Getting started with C# script in your client-side git hooks

Why use hooks?

We, as developers, love platforms like GitHub, GitLab, Atlassian, Azure DevOps etc., as our managed git system and collaboration platform. We also love clean code and keep inventing new linters and rules to enforce it. In my opinion, every commit should allow the codebase to deploy to production. There is nothing worse than commits like “fixed style errors” or “fixed build”. These are often small mistakes you want to know as early as possible in your development cycle. You don’t want to break the build for the next developer because he pulled your ‘mistake’ or waste precious build minutes of…

There are many ways to structure your projects source code. My preference is a style called single-solution-model. Amongst other things, I like that it provides a single entry point to my project. If, however, your project grows, it can become slow to build it. I am sure some of you will be familiar with the following xkcd joke or some variant of it:

I’ve recently worked on a project where I was the consumer of a third party API. Luckily for me, we decided on an Open API specification which made integrating services a breeze. If you have been following my content, you know I often use C# in my projects. So I needed a type-safe client for use in my C# code base.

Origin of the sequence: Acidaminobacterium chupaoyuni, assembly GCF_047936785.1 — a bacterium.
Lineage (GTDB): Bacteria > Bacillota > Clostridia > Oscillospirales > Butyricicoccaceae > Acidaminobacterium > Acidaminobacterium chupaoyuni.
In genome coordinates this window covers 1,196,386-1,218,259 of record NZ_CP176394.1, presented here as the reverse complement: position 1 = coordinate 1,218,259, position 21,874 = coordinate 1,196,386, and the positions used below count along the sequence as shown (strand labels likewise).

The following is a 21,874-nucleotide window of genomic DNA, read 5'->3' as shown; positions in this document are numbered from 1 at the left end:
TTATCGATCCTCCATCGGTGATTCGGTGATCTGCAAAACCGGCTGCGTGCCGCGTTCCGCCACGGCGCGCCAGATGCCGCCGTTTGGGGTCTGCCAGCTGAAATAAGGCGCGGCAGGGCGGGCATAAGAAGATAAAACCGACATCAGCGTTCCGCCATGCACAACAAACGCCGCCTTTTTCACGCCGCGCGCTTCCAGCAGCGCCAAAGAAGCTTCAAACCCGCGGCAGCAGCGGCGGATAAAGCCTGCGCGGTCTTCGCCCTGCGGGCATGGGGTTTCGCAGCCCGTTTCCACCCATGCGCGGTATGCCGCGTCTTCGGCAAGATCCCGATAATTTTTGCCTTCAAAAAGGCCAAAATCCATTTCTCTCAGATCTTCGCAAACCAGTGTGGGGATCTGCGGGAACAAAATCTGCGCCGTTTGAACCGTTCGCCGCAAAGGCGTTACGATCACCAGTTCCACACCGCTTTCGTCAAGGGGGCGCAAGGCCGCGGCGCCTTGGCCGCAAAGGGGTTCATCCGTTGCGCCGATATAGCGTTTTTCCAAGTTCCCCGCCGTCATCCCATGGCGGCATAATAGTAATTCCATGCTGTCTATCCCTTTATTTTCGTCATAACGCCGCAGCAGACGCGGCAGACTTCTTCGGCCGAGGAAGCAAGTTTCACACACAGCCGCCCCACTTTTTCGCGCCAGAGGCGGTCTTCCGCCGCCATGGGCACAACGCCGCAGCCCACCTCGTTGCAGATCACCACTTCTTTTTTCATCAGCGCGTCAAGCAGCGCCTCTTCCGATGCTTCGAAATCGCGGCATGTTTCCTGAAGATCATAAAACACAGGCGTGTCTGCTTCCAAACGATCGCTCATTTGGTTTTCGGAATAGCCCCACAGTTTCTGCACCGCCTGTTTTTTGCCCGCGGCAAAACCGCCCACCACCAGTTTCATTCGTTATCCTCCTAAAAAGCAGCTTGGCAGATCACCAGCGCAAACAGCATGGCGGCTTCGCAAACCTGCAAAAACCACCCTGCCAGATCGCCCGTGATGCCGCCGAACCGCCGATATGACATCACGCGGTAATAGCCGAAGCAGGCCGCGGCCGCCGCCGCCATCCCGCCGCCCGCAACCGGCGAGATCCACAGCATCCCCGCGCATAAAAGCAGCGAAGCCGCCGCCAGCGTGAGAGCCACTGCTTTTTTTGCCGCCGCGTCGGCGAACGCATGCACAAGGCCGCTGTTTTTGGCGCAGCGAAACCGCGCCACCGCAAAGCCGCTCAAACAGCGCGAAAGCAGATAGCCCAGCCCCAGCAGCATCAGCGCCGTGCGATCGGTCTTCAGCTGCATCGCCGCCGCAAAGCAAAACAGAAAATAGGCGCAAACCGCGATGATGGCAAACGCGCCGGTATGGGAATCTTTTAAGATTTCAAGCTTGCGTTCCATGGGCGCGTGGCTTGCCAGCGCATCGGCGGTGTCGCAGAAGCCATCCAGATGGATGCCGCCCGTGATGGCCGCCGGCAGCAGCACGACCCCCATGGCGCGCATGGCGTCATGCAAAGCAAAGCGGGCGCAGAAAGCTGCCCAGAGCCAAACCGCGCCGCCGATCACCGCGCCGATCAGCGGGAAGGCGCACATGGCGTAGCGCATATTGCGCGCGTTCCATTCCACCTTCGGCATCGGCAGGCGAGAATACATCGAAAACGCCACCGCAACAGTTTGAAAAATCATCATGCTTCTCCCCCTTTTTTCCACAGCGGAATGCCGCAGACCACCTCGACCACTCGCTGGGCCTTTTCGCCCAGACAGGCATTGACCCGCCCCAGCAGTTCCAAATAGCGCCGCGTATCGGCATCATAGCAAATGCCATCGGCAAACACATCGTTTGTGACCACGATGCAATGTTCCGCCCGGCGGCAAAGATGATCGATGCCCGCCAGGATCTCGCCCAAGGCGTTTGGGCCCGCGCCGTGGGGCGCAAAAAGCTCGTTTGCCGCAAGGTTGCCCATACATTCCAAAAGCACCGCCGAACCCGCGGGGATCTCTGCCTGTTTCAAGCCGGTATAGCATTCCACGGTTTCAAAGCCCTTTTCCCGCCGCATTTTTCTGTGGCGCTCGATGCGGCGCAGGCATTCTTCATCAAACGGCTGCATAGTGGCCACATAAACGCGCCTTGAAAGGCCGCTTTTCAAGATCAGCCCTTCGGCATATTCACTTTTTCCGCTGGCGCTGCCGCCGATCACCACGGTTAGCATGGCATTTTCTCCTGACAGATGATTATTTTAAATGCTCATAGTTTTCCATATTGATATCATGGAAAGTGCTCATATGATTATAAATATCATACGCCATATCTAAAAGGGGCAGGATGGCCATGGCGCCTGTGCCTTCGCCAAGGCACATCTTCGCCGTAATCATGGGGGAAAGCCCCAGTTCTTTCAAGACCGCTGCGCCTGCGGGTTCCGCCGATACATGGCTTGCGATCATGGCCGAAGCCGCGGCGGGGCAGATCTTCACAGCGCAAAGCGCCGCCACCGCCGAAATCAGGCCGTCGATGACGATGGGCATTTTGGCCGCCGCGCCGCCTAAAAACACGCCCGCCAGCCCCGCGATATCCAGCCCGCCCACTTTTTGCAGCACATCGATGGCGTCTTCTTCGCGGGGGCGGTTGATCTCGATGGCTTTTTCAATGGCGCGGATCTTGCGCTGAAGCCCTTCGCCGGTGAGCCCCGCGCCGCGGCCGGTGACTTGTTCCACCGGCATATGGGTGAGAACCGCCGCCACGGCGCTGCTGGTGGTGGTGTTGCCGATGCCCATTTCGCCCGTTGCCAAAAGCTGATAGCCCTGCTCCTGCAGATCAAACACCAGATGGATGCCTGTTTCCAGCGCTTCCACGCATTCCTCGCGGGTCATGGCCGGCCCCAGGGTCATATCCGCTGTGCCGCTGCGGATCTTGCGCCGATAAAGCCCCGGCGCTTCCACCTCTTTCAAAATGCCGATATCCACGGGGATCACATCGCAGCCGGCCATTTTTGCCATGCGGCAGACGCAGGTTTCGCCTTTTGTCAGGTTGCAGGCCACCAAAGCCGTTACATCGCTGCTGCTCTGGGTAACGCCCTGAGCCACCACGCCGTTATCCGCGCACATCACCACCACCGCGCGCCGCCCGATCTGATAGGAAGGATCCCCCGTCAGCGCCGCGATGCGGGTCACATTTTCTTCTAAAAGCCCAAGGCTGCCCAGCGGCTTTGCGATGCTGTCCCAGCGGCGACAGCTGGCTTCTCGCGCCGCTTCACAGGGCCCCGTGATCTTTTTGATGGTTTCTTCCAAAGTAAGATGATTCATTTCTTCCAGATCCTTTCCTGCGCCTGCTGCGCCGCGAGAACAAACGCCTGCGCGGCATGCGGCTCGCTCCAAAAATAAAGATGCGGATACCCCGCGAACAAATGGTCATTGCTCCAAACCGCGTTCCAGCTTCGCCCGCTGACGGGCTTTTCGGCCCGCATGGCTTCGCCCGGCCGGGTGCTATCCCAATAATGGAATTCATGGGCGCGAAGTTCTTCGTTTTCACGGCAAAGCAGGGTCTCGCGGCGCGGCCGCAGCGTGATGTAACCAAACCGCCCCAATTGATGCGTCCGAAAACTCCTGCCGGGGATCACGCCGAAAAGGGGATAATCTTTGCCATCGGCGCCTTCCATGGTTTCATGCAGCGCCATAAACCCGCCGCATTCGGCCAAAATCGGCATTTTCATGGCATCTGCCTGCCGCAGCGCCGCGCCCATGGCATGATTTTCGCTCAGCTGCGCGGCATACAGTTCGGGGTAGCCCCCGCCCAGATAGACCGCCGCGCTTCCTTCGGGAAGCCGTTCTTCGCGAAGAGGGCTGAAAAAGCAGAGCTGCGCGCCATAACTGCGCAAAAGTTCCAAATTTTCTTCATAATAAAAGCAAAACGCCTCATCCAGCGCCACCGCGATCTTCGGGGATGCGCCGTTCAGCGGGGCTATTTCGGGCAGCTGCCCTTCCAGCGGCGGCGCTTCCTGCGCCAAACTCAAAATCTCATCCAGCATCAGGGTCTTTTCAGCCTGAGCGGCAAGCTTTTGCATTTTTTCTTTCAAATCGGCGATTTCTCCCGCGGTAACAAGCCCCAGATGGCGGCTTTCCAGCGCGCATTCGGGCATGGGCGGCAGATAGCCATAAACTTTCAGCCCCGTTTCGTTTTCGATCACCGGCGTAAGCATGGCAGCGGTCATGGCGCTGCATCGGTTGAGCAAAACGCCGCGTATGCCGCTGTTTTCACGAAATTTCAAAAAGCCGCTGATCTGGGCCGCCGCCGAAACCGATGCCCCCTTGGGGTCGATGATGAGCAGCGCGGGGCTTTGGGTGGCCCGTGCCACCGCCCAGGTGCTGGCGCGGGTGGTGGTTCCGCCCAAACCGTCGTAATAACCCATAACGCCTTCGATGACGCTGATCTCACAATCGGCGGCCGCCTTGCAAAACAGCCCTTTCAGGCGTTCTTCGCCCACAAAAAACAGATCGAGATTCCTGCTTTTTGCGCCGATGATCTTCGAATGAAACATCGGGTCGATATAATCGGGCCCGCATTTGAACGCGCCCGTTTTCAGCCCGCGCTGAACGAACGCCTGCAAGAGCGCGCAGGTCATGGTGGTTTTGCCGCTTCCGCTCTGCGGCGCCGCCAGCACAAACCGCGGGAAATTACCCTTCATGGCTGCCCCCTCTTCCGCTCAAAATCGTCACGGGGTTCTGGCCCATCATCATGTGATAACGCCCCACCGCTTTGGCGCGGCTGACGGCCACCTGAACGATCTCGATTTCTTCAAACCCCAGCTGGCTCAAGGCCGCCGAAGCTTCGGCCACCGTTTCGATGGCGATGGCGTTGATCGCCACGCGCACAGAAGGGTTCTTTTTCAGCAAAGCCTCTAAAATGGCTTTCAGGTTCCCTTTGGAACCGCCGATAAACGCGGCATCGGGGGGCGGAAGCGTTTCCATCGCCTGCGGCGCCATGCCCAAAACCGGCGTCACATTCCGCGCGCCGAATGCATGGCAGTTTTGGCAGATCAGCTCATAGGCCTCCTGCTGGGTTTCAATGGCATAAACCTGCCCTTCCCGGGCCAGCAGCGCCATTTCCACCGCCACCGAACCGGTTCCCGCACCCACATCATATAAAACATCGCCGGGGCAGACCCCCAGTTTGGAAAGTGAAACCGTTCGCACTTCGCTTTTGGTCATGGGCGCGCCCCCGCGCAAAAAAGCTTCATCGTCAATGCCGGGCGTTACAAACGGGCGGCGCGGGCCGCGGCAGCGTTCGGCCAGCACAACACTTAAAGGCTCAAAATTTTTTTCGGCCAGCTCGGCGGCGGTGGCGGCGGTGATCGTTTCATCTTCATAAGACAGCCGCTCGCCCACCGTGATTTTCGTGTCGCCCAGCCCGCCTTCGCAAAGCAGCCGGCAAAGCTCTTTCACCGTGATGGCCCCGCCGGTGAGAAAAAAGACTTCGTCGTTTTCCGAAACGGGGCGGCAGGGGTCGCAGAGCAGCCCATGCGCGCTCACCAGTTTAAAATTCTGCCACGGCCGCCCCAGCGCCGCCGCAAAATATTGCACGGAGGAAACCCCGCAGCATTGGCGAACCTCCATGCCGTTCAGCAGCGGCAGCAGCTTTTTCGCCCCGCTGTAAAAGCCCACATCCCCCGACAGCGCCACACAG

To accomplish my goals, I used the NSwag library created by Rico Suter. This project provides me with an MSBuild task for generating clients. In my case, I used a JSON file version to generate my client. …

Recently I was looking into a new way to use mocks in my unit tests. My framework of choice to write unit tests is XUnit, whereas I use Moq to create Mocks. The theory behind Moq will still apply if you use a different testing framework, and perhaps some of the things I will demonstrate will be possible in other mocking frameworks.

In many projects, I find that we look at essential things like:

  • How should the architecture look?
  • Which design patterns should we use?
  • Making sure we follow the SOLID principles.
  • How should we structure our code base?


For .NET, the standard mechanism for sharing packages is NuGet. A .nupkg file is an archive that contains your compiled code (DLLs), other files related to your code, and a manifest containing metadata (source). This blog post will show you how data in this manifest can be controlled by using MSBuild.

For simplification purposes, my sample project will consist of only a single class library project. I like you to keep in mind that this would scale to many projects as Microsoft did with the “Microsoft.Extensions packages”. The sky is the limit.

There are bits of this demo that work…

Max Hamulyák

Building a solid solution is more important than the technology used | Kaylumah

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